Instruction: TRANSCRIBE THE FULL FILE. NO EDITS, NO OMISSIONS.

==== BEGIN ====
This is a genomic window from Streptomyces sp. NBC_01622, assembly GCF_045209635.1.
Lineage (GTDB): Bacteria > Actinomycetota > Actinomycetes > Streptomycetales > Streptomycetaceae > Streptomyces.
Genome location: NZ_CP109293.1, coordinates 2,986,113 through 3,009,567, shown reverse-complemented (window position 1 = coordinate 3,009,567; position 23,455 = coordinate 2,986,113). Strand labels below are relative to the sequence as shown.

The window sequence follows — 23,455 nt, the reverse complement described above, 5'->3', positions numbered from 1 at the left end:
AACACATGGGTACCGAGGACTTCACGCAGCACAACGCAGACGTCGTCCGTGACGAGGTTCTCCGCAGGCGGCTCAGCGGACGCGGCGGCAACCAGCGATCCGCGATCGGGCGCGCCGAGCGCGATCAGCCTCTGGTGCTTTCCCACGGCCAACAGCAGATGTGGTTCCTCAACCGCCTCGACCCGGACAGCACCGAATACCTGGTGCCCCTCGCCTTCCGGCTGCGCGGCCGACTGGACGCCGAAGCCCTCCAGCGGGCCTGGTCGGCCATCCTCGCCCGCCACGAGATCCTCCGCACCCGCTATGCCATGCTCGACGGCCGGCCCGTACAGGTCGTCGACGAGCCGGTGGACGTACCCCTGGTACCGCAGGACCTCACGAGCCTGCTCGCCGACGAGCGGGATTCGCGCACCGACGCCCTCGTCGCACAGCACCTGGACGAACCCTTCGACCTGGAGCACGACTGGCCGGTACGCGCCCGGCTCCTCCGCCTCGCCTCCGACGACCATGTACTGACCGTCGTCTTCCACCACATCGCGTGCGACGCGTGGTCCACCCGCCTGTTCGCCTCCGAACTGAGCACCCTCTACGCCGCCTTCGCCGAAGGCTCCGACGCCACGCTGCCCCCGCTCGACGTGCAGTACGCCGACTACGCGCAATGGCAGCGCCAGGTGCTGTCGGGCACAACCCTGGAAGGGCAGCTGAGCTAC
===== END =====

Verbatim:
This is a genomic window from Streptomyces sp. NBC_01622, assembly GCF_045209635.1.
Lineage (GTDB): Bacteria > Actinomycetota > Actinomycetes > Streptomycetales > Streptomycetaceae > Streptomyces.
Genome location: NZ_CP109293.1, coordinates 2,986,113 through 3,009,567, shown reverse-complemented (window position 1 = coordinate 3,009,567; position 23,455 = coordinate 2,986,113). Strand labels below are relative to the sequence as shown.

The window sequence follows — 23,455 nt, the reverse complement described above, 5'->3', positions numbered from 1 at the left end:
AACACATGGGTACCGAGGACTTCACGCAGCACAACGCAGACGTCGTCCGTGACGAGGTTCTCCGCAGGCGGCTCAGCGGACGCGGCGGCAACCAGCGATCCGCGATCGGGCGCGCCGAGCGCGATCAGCCTCTGGTGCTTTCCCACGGCCAACAGCAGATGTGGTTCCTCAACCGCCTCGACCCGGACAGCACCGAATACCTGGTGCCCCTCGCCTTCCGGCTGCGCGGCCGACTGGACGCCGAAGCCCTCCAGCGGGCCTGGTCGGCCATCCTCGCCCGCCACGAGATCCTCCGCACCCGCTATGCCATGCTCGACGGCCGGCCCGTACAGGTCGTCGACGAGCCGGTGGACGTACCCCTGGTACCGCAGGACCTCACGAGCCTGCTCGCCGACGAGCGGGATTCGCGCACCGACGCCCTCGTCGCACAGCACCTGGACGAACCCTTCGACCTGGAGCACGACTGGCCGGTACGCGCCCGGCTCCTCCGCCTCGCCTCCGACGACCATGTACTGACCGTCGTCTTCCACCACATCGCGTGCGACGCGTGGTCCACCCGCCTGTTCGCCTCCGAACTGAGCACCCTCTACGCCGCCTTCGCCGAAGGCTCCGACGCCACGCTGCCCCCGCTCGACGTGCAGTACGCCGACTACGCGCAATGGCAGCGCCAGGTGCTGTCGGGCACAACCCTGGAAGGGCAGCTGAGCTAC